The stone observatory on the Bloody lane is now finished and ready for visitors. The view from this point alone is worth a visit to the famous Bloody lane as you can take in the entire right to the left nearly four miles. There will be, when all planted, nearly four hundred markers, giving one a good idea of the entire battle field with the advantage of the good roads. Every body ought to visit it and make a study of this great battle.
Dr. Augustine Mason, C.S.A. Residence Site
This image was taken around the year 1880 on West Washington Street in Hagerstown, Maryland, about three blocks west of the Public Square. The house on the right edge of the photograph was the residence of Dr. Augustine Mason, C.S.A. Many Confederates lived in and around Hagerstown both during and after the war.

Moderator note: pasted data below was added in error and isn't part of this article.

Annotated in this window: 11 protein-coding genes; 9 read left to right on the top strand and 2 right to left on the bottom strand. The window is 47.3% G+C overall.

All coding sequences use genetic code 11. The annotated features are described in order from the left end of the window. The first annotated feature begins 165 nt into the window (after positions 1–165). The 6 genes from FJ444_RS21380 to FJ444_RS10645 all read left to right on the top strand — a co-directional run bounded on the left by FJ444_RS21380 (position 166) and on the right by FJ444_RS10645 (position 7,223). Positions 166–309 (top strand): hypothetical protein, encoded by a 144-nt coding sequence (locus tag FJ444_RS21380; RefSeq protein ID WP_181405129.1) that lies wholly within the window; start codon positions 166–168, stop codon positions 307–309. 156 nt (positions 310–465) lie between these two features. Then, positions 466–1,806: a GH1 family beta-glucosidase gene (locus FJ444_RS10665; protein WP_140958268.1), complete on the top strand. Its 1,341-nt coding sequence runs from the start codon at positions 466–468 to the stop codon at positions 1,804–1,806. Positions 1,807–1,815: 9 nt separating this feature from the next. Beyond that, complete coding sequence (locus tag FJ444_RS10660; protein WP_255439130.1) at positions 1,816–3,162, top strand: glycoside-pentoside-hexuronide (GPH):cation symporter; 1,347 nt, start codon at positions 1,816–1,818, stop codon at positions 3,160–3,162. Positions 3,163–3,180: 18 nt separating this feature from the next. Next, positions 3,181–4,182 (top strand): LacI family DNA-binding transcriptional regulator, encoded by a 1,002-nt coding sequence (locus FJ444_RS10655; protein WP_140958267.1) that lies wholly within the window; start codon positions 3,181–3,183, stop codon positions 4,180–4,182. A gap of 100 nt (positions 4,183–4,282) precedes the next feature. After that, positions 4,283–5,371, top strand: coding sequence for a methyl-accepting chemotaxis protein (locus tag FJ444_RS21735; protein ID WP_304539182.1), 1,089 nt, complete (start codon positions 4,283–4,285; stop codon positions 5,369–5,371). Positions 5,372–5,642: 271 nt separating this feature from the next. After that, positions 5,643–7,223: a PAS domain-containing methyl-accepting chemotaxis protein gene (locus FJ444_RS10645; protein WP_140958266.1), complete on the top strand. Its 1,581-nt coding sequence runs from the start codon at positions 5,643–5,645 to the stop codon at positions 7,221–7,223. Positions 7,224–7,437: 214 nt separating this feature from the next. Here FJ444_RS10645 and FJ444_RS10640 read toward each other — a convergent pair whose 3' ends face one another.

The location of this image was easy to find, mainly because Jeff Brown told me where it is. Of note is the staircase of the Miller House on the opposite side of the street. That building houses the Washington County Historical Society, which has an amazing collection of historical photographs of this area. In fact, they have a copy of this image in their collection that was used by Stephen Bockmiller in his book, "Hagerstown In The Civil War."
It is sad to see that most of the buildings on the north (right) side of the street no longer stand. But I guess it is best to appreciate the large number of historic buildings still standing in Hagerstown. The buildings in view across the street are in such good shape it is hard to imagine that they were there in the 1880s.
E.M. Recher, who took this stereoview, had a photograph studio on the same side of the street about two blocks behind where the camera stands. W.B. King, another photographer and a contemporary of Recher's, had a studio just a few doors behind Recher as he stood taking this image.